B A few questions about Potential Energy

  • Thread starter Kaushik
  • Start date
111
7
Summary
I want to know about potential energy.
Is it possible to briefly explain the potential energy concept?
  • Why is potential energy only associated with conservative forces?
  • Does potential energy really exist? Or Is it just kinetic energy from different reference frame?
 

PeroK

Science Advisor
Homework Helper
Insights Author
Gold Member
2018 Award
9,528
3,512
Summary: I want to know about potential energy.

Is it possible to briefly explain the potential energy concept?
  • Why is potential energy only associated with conservative forces?
  • Does potential energy really exist? Or Is it just kinetic energy from different reference frame?
This is too broad a question for PF. You need to find a good reference, text book or online.

To answer part of your question: PE exists in the sense that it can always be converted back into KE; and, it isn't just KE from a different reference frame.
 
28,027
4,427
Why is potential energy only associated with conservative forces?
That is just a matter of definition. Any force which is associated with a potential energy is called a conservative force.


Does potential energy really exist? Or Is it just kinetic energy from different reference frame?
Potential energy is not just kinetic energy from a different frame.
 
28,027
4,427
Can you please define it for me?
A conservative force is any force such that ##F=-\nabla \phi## where ##\phi## is a scalar field called the potential.
 

PeroK

Science Advisor
Homework Helper
Insights Author
Gold Member
2018 Award
9,528
3,512
111
7
I have a small doubt.
'All conservative force must be a function of position only and not of velocity or time'
Is this true? If yes, why?
 

PeroK

Science Advisor
Homework Helper
Insights Author
Gold Member
2018 Award
9,528
3,512
I have a small doubt.
'All conservative force must be a function of position only and not of velocity or time'
Is this true? If yes, why?
Maybe that's something you could work out for yourself.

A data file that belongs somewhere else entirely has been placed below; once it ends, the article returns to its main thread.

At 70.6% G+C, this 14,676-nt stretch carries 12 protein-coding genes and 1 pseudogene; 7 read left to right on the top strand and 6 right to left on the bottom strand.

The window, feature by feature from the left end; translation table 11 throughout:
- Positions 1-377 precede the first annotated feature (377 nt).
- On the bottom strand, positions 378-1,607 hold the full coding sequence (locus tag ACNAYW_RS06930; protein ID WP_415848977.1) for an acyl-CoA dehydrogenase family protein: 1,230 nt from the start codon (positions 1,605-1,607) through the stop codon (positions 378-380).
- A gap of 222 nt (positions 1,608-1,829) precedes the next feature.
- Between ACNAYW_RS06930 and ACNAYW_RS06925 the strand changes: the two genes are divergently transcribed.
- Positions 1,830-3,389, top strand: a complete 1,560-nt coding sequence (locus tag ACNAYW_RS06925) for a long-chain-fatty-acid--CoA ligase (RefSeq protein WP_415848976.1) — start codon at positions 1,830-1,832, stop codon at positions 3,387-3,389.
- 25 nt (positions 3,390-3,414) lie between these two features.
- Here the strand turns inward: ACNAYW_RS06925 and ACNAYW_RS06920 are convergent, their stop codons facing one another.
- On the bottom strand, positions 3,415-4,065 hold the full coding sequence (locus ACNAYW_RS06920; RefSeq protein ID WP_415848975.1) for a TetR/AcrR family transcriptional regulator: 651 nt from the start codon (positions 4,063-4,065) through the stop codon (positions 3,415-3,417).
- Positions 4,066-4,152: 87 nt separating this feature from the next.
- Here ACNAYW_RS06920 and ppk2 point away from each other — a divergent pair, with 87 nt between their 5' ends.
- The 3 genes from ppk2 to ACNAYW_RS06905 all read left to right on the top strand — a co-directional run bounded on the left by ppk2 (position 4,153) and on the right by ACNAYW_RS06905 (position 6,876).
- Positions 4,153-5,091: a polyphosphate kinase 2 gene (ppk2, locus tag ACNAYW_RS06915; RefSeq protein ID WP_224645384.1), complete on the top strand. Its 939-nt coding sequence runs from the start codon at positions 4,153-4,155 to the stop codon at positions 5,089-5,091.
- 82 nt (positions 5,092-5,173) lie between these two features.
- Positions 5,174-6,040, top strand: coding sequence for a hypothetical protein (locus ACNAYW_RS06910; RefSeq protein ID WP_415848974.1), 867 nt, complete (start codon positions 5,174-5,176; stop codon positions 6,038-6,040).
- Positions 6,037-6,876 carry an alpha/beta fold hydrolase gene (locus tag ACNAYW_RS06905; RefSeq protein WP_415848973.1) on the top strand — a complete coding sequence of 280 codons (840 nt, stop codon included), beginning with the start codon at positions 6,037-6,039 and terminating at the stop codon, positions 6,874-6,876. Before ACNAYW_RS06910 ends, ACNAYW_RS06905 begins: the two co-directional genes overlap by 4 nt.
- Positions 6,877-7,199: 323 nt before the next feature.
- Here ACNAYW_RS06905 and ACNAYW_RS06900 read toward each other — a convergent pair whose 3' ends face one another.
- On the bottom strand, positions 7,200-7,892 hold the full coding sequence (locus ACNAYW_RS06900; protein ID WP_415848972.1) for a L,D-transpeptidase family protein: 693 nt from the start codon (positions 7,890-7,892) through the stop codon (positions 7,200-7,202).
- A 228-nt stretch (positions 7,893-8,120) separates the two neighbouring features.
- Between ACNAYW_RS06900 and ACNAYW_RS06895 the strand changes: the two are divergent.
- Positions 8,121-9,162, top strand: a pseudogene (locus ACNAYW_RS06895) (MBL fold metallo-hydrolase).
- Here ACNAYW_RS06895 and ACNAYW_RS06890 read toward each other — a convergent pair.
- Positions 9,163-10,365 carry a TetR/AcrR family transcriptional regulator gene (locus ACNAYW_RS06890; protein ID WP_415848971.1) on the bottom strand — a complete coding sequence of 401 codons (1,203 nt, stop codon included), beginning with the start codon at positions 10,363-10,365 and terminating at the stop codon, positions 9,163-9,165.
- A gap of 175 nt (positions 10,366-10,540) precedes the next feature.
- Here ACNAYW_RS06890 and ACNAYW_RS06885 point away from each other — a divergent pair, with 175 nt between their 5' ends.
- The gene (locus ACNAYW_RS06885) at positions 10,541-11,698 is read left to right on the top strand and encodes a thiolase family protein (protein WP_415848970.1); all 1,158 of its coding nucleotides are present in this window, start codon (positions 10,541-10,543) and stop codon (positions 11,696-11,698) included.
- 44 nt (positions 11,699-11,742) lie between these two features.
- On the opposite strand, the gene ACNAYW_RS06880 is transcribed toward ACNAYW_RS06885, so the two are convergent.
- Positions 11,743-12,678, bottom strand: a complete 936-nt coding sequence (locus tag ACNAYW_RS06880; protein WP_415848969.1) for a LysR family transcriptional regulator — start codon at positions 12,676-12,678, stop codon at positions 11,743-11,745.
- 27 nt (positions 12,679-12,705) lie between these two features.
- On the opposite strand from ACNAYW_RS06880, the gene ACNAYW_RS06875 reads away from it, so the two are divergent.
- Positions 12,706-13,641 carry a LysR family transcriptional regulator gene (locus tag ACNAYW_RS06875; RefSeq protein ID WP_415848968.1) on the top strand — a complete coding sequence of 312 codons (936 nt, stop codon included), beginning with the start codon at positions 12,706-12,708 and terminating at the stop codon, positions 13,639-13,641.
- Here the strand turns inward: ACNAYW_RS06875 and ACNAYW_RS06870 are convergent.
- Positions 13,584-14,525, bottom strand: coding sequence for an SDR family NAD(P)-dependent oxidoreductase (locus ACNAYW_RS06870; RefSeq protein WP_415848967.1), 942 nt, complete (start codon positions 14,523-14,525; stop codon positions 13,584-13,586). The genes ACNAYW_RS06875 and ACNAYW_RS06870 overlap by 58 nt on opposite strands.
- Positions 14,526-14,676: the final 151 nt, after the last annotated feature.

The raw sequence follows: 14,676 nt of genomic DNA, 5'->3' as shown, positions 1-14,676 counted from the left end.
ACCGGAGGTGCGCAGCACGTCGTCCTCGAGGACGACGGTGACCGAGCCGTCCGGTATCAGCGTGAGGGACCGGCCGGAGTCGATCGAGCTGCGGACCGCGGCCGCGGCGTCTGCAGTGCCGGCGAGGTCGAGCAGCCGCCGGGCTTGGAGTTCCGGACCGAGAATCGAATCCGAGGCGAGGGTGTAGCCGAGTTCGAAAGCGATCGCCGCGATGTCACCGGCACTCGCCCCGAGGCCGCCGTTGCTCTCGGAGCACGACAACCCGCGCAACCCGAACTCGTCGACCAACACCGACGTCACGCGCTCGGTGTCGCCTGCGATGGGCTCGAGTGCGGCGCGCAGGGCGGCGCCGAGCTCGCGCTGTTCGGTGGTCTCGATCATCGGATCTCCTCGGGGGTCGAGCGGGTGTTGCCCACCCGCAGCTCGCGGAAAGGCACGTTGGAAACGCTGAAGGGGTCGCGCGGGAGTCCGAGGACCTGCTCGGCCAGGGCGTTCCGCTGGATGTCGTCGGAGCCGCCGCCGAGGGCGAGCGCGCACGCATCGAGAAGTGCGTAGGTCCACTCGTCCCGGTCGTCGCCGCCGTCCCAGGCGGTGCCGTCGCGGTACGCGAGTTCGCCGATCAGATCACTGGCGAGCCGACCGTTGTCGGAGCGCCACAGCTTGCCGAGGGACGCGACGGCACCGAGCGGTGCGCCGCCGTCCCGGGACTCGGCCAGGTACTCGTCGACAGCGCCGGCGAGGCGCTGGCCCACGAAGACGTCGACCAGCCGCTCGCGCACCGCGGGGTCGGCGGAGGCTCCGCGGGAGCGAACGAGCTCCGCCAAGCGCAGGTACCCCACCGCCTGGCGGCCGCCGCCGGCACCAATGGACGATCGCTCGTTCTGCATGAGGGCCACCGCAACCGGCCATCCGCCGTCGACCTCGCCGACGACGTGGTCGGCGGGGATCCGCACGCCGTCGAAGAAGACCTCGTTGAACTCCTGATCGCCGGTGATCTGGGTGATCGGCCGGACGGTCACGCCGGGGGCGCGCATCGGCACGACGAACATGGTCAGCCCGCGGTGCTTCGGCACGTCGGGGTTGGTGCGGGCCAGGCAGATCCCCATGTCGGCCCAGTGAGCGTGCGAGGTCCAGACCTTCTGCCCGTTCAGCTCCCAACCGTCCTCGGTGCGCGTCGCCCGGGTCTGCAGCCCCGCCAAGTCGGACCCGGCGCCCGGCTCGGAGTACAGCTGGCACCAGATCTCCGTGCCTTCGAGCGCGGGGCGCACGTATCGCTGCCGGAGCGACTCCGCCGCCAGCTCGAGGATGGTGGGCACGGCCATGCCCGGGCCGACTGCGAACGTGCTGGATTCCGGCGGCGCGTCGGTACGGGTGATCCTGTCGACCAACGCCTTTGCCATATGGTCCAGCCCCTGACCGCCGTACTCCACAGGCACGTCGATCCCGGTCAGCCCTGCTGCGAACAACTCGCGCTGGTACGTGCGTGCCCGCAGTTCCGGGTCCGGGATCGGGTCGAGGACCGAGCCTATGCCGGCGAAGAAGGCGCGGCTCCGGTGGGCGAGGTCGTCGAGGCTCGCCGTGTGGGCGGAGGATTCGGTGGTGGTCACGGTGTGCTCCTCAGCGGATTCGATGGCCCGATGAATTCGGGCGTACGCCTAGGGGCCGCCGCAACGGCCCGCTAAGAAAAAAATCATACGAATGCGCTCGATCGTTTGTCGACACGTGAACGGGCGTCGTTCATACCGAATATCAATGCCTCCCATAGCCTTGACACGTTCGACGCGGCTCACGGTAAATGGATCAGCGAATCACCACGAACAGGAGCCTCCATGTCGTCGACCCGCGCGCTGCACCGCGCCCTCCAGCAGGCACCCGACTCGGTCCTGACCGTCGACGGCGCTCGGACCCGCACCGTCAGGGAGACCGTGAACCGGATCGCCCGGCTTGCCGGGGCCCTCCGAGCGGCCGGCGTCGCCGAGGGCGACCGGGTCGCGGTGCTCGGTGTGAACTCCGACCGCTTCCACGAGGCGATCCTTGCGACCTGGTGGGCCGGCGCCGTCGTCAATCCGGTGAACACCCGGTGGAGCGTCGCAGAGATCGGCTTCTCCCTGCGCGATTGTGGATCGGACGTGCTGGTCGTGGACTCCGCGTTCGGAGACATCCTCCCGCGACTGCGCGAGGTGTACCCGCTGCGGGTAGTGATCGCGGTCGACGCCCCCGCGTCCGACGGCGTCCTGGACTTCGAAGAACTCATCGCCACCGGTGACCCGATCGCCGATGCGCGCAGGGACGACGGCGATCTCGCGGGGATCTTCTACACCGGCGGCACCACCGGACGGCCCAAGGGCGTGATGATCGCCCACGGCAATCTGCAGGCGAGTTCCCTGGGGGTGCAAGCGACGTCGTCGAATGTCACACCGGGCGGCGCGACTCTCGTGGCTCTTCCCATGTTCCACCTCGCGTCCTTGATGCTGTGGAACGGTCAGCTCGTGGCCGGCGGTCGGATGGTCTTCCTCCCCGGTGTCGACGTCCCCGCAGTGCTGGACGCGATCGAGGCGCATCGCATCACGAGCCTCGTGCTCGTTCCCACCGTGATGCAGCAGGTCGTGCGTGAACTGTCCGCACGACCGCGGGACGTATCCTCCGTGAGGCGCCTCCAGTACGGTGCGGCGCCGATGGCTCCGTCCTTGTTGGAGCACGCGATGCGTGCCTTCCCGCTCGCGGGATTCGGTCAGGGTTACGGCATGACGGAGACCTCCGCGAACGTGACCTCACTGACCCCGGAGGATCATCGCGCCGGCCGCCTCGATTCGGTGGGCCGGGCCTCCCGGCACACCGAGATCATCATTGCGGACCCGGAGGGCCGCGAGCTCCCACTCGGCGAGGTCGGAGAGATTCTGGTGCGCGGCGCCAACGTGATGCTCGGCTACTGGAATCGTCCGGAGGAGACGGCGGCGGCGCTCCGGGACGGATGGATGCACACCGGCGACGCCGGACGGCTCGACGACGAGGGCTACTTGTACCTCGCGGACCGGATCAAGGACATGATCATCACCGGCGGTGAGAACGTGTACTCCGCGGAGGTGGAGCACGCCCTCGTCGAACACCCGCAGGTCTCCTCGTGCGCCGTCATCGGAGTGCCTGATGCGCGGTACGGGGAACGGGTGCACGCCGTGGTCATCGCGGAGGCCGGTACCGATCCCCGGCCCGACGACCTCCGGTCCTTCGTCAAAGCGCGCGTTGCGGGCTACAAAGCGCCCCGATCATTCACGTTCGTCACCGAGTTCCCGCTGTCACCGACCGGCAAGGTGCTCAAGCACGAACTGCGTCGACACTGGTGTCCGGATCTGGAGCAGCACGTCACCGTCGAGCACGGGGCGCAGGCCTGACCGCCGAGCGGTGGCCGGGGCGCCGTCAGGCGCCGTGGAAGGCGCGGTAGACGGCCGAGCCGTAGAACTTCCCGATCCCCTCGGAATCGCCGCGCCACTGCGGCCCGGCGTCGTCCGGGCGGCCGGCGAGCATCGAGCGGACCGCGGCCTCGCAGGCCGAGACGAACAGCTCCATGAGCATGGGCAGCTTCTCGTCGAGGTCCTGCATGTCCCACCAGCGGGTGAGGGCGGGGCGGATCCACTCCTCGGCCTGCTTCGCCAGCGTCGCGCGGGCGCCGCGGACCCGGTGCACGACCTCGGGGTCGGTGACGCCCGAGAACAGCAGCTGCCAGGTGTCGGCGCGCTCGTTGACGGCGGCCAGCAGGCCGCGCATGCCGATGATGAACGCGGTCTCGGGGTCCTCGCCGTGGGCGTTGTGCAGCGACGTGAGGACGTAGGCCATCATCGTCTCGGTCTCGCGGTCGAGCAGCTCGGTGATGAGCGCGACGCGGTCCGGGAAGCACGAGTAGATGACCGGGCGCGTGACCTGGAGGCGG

28,027
4,427
I have a small doubt.
'All conservative force must be a function of position only and not of velocity or time'
Is this true? If yes, why?
This is a hard one to work out for yourself. For a force to be conservative it is necessary that ##\frac{\partial}{\partial t}\phi=0## but it is not necessary that ##\frac{d}{dt}\phi=0##.
 
111
7
This is a hard one to work out for yourself. For a force to be conservative it is necessary that ##\frac{\partial}{\partial t}\phi=0## but it is not necessary that ##\frac{d}{dt}\phi=0##.
Can I get any link so that I can get to know more about it? I searched but I couldn't find any. It would be nice if you can help me .:smile:
 
28,027
4,427
Can I get any link so that I can get to know more about it? I searched but I couldn't find any. It would be nice if you can help me .:smile:
See the posts by @vanhees71 in this thread: https://www.physicsforums.com/threads/when-do-time-dependent-constraints-mean-energy-conservation.816591/

Also, this seemed good: https://www.chm.uri.edu/dfreeman/chm531_pfizer_2009/cm.pdf but most books that talk about Lagrangian and Hamiltonian mechanics should have at least a brief mention. Even wikipedia: https://en.wikipedia.org/wiki/Lagrangian_mechanics
 

Mister T

Science Advisor
Gold Member
2,254
636
Why is potential energy only associated with conservative forces?
For the potential energy to be defined at a point it's necessary that the work done by the force around a closed loop be zero.